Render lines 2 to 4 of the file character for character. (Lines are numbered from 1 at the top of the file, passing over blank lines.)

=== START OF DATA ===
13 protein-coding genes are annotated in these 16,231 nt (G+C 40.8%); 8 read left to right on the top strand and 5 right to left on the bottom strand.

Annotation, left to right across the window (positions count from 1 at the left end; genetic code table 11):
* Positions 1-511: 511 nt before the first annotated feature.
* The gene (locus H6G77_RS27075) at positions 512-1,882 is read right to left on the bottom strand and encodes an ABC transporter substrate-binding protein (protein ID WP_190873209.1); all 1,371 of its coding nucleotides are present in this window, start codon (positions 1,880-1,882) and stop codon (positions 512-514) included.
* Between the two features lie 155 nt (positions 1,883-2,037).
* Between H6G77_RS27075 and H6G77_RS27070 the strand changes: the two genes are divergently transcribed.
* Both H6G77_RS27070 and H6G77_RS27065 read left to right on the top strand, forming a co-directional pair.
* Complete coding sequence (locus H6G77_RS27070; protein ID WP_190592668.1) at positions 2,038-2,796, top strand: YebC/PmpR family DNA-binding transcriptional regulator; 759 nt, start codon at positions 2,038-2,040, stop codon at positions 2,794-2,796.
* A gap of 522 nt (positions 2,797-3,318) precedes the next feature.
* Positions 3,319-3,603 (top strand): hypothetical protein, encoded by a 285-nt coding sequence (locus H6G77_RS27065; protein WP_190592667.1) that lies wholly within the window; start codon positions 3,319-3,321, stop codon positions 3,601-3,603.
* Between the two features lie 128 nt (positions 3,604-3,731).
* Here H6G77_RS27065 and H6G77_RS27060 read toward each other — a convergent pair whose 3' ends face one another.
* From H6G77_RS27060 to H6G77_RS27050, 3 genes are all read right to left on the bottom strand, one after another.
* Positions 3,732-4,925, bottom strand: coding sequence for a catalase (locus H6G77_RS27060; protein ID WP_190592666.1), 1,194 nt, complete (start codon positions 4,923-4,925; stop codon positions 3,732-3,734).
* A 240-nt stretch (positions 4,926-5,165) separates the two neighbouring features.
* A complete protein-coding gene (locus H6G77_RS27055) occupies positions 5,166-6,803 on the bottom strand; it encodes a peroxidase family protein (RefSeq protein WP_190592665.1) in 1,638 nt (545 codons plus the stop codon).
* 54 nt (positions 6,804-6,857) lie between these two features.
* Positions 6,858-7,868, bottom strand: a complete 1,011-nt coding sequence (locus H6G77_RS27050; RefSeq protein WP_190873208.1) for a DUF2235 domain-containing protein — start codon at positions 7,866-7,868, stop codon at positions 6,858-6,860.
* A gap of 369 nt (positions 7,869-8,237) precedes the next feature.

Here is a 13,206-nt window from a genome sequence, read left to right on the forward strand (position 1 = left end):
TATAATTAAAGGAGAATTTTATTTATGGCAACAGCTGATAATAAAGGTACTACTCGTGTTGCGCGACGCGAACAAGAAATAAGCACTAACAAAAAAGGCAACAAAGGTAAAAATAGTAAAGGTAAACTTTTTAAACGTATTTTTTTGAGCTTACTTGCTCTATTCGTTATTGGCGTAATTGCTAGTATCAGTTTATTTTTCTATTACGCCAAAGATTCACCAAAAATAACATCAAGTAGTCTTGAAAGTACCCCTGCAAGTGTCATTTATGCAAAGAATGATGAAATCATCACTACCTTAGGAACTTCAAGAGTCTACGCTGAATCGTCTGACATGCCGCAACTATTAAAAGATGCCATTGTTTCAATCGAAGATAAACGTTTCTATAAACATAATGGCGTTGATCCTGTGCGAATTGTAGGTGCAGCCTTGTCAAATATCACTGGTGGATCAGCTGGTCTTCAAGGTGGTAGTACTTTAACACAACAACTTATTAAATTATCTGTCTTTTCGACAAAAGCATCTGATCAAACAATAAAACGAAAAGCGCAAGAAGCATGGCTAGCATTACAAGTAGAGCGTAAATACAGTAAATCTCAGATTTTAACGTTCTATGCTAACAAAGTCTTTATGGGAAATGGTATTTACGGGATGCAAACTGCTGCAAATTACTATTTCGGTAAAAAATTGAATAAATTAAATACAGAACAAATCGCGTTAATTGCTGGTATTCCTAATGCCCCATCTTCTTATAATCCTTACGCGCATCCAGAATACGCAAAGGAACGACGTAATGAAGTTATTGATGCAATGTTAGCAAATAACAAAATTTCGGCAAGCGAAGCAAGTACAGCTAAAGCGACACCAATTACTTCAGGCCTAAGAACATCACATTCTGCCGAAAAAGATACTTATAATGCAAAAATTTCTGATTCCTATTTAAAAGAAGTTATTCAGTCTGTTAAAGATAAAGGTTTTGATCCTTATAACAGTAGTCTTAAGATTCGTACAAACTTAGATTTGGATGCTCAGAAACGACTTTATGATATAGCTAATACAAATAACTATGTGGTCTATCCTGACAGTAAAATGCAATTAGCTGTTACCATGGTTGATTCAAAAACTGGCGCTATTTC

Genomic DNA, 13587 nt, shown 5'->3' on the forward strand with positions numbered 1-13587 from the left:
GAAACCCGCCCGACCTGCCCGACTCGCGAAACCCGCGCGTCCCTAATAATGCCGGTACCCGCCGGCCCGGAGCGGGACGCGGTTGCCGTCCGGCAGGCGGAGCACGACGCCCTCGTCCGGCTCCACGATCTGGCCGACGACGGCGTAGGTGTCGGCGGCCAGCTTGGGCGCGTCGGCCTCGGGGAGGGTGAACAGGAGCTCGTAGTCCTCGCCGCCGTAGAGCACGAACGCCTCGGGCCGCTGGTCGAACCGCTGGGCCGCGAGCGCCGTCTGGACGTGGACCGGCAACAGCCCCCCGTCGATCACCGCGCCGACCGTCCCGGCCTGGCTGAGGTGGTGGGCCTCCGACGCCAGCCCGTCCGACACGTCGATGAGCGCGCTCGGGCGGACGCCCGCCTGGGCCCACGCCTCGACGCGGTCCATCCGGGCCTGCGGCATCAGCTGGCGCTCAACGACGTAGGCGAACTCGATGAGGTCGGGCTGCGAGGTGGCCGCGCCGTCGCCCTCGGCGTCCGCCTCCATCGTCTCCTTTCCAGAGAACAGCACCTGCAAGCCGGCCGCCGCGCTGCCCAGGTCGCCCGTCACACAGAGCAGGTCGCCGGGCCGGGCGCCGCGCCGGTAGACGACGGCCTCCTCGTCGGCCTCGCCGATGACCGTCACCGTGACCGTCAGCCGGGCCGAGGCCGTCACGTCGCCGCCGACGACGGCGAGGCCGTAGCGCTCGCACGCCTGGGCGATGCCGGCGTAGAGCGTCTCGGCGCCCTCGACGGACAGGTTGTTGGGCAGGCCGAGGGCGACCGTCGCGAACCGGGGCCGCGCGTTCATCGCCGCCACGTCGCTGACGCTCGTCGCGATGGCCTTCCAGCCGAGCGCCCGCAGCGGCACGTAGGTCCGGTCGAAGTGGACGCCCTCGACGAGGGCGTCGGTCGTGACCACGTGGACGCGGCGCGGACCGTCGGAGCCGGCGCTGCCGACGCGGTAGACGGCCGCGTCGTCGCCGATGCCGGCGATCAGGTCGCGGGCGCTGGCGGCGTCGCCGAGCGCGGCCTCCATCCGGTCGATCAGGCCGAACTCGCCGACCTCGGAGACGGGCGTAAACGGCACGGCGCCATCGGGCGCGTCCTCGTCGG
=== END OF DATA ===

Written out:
Annotation, left to right across the window (positions count from 1 at the left end; genetic code table 11):
* Positions 1-511: 511 nt before the first annotated feature.
* The gene (locus H6G77_RS27075) at positions 512-1,882 is read right to left on the bottom strand and encodes an ABC transporter substrate-binding protein (protein ID WP_190873209.1); all 1,371 of its coding nucleotides are present in this window, start codon (positions 1,880-1,882) and stop codon (positions 512-514) included.